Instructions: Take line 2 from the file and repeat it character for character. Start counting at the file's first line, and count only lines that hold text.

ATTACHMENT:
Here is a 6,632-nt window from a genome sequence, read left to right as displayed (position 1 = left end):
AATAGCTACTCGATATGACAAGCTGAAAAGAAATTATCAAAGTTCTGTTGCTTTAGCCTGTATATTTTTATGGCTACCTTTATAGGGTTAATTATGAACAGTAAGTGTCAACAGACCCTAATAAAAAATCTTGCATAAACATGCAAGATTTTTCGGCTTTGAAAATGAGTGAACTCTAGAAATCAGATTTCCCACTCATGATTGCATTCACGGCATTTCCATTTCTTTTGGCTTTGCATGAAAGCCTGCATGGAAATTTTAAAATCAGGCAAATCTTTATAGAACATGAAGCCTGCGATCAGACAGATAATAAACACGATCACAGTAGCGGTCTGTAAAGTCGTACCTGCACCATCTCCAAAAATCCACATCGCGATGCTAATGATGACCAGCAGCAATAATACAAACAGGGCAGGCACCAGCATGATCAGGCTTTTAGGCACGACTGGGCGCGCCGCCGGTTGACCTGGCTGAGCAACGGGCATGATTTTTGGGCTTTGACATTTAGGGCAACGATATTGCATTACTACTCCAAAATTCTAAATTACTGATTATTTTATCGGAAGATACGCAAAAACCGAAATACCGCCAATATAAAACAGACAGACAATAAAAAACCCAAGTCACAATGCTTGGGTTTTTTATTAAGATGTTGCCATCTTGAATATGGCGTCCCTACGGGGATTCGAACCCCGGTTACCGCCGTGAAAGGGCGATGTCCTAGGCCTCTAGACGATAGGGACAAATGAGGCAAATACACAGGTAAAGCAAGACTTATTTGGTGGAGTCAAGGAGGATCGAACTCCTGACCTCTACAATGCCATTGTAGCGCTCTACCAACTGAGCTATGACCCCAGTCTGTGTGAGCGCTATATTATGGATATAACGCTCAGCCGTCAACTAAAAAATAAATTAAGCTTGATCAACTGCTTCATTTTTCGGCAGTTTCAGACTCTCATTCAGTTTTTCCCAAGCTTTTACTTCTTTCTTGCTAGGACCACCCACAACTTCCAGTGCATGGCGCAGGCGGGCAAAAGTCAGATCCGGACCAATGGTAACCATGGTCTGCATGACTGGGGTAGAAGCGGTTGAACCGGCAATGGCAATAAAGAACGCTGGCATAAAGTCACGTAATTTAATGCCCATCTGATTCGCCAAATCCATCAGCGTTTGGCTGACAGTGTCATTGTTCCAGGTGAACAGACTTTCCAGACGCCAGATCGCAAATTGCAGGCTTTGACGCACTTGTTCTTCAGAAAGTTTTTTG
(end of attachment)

AATAGCTACTCGATATGACAAGCTGAAAAGAAATTATCAAAGTTCTGTTGCTTTAGCCTGTATATTTTTATGGCTACCTTTATAGGGTTAATTATGAACAGTAAGTGTCAACAGACCCTAATAAAAAATCTTGCATAAACATGCAAGATTTTTCGGCTTTGAAAATGAGTGAACTCTAGAAATCAGATTTCCCACTCATGATTGCATTCACGGCATTTCCATTTCTTTTGGCTTTGCATGAAAGCCTGCATGGAAATTTTAAAATCAGGCAAATCTTTATAGAACATGAAGCCTGCGATCAGACAGATAATAAACACGATCACAGTAGCGGTCTGTAAAGTCGTACCTGCACCATCTCCAAAAATCCACATCGCGATGCTAATGATGACCAGCAGCAATAATACAAACAGGGCAGGCACCAGCATGATCAGGCTTTTAGGCACGACTGGGCGCGCCGCCGGTTGACCTGGCTGAGCAACGGGCATGATTTTTGGGCTTTGACATTTAGGGCAACGATATTGCATTACTACTCCAAAATTCTAAATTACTGATTATTTTATCGGAAGATACGCAAAAACCGAAATACCGCCAATATAAAACAGACAGACAATAAAAAACCCAAGTCACAATGCTTGGGTTTTTTATTAAGATGTTGCCATCTTGAATATGGCGTCCCTACGGGGATTCGAACCCCGGTTACCGCCGTGAAAGGGCGATGTCCTAGGCCTCTAGACGATAGGGACAAATGAGGCAAATACACAGGTAAAGCAAGACTTATTTGGTGGAGTCAAGGAGGATCGAACTCCTGACCTCTACAATGCCATTGTAGCGCTCTACCAACTGAGCTATGACCCCAGTCTGTGTGAGCGCTATATTATGGATATAACGCTCAGCCGTCAACTAAAAAATAAATTAAGCTTGATCAACTGCTTCATTTTTCGGCAGTTTCAGACTCTCATTCAGTTTTTCCCAAGCTTTTACTTCTTTCTTGCTAGGACCACCCACAACTTCCAGTGCATGGCGCAGGCGGGCAAAAGTCAGATCCGGACCAATGGTAACCATGGTCTGCATGACTGGGGTAGAAGCGGTTGAACCGGCAATGGCAATAAAGAACGCTGGCATAAAGTCACGTAATTTAATGCCCATCTGATTCGCCAAATCCATCAGCGTTTGGCTGACAGTGTCATTGTTCCAGGTGAACAGACTTTCCAGACGCCAGATCGCAAATTGCAGGCTTTGACGCACTTGTTCTTCAGAAAGTTTTTTG